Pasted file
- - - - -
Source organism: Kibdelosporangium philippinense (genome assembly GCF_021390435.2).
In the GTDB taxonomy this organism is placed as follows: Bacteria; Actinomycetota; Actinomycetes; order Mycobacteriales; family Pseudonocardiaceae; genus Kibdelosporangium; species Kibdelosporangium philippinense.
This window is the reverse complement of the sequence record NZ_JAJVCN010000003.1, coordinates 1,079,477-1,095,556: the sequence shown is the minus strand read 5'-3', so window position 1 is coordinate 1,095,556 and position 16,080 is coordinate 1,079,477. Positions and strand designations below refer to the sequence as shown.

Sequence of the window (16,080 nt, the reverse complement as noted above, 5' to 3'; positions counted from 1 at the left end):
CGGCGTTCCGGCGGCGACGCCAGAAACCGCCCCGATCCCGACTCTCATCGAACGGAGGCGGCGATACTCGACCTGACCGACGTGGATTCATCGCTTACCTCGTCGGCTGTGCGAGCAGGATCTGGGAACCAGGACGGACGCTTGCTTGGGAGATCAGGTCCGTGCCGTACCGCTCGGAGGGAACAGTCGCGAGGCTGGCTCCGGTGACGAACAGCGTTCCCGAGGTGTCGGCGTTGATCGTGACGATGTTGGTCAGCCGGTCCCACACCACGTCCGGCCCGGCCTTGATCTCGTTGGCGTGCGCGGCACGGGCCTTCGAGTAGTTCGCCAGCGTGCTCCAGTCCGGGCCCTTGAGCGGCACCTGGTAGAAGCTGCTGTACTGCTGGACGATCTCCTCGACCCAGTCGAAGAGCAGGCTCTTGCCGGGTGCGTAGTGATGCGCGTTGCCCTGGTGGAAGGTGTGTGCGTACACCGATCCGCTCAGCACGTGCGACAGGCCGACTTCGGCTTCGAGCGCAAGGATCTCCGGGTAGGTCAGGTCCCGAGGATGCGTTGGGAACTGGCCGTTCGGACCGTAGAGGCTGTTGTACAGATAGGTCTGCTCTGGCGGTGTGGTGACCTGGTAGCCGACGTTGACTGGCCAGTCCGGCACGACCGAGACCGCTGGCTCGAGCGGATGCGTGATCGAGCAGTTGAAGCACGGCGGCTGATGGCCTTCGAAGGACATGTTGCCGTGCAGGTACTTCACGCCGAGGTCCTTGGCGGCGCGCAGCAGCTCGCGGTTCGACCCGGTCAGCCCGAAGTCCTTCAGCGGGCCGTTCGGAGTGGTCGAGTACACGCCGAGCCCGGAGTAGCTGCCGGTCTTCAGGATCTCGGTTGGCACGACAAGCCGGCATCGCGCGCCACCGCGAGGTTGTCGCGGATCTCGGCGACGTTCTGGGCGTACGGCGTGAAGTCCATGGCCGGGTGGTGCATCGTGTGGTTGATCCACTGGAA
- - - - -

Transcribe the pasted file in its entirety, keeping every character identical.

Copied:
Source organism: Kibdelosporangium philippinense (genome assembly GCF_021390435.2).
In the GTDB taxonomy this organism is placed as follows: Bacteria; Actinomycetota; Actinomycetes; order Mycobacteriales; family Pseudonocardiaceae; genus Kibdelosporangium; species Kibdelosporangium philippinense.
This window is the reverse complement of the sequence record NZ_JAJVCN010000003.1, coordinates 1,079,477-1,095,556: the sequence shown is the minus strand read 5'-3', so window position 1 is coordinate 1,095,556 and position 16,080 is coordinate 1,079,477. Positions and strand designations below refer to the sequence as shown.

Sequence of the window (16,080 nt, the reverse complement as noted above, 5' to 3'; positions counted from 1 at the left end):
CGGCGTTCCGGCGGCGACGCCAGAAACCGCCCCGATCCCGACTCTCATCGAACGGAGGCGGCGATACTCGACCTGACCGACGTGGATTCATCGCTTACCTCGTCGGCTGTGCGAGCAGGATCTGGGAACCAGGACGGACGCTTGCTTGGGAGATCAGGTCCGTGCCGTACCGCTCGGAGGGAACAGTCGCGAGGCTGGCTCCGGTGACGAACAGCGTTCCCGAGGTGTCGGCGTTGATCGTGACGATGTTGGTCAGCCGGTCCCACACCACGTCCGGCCCGGCCTTGATCTCGTTGGCGTGCGCGGCACGGGCCTTCGAGTAGTTCGCCAGCGTGCTCCAGTCCGGGCCCTTGAGCGGCACCTGGTAGAAGCTGCTGTACTGCTGGACGATCTCCTCGACCCAGTCGAAGAGCAGGCTCTTGCCGGGTGCGTAGTGATGCGCGTTGCCCTGGTGGAAGGTGTGTGCGTACACCGATCCGCTCAGCACGTGCGACAGGCCGACTTCGGCTTCGAGCGCAAGGATCTCCGGGTAGGTCAGGTCCCGAGGATGCGTTGGGAACTGGCCGTTCGGACCGTAGAGGCTGTTGTACAGATAGGTCTGCTCTGGCGGTGTGGTGACCTGGTAGCCGACGTTGACTGGCCAGTCCGGCACGACCGAGACCGCTGGCTCGAGCGGATGCGTGATCGAGCAGTTGAAGCACGGCGGCTGATGGCCTTCGAAGGACATGTTGCCGTGCAGGTACTTCACGCCGAGGTCCTTGGCGGCGCGCAGCAGCTCGCGGTTCGACCCGGTCAGCCCGAAGTCCTTCAGCGGGCCGTTCGGAGTGGTCGAGTACACGCCGAGCCCGGAGTAGCTGCCGGTCTTCAGGATCTCGGTTGGCACGACAAGCCGGCATCGCGCGCCACCGCGAGGTTGTCGCGGATCTCGGCGACGTTCTGGGCGTACGGCGTGAAGTCCATGGCCGGGTGGTGCATCGTGTGGTTGATCCACTGGAA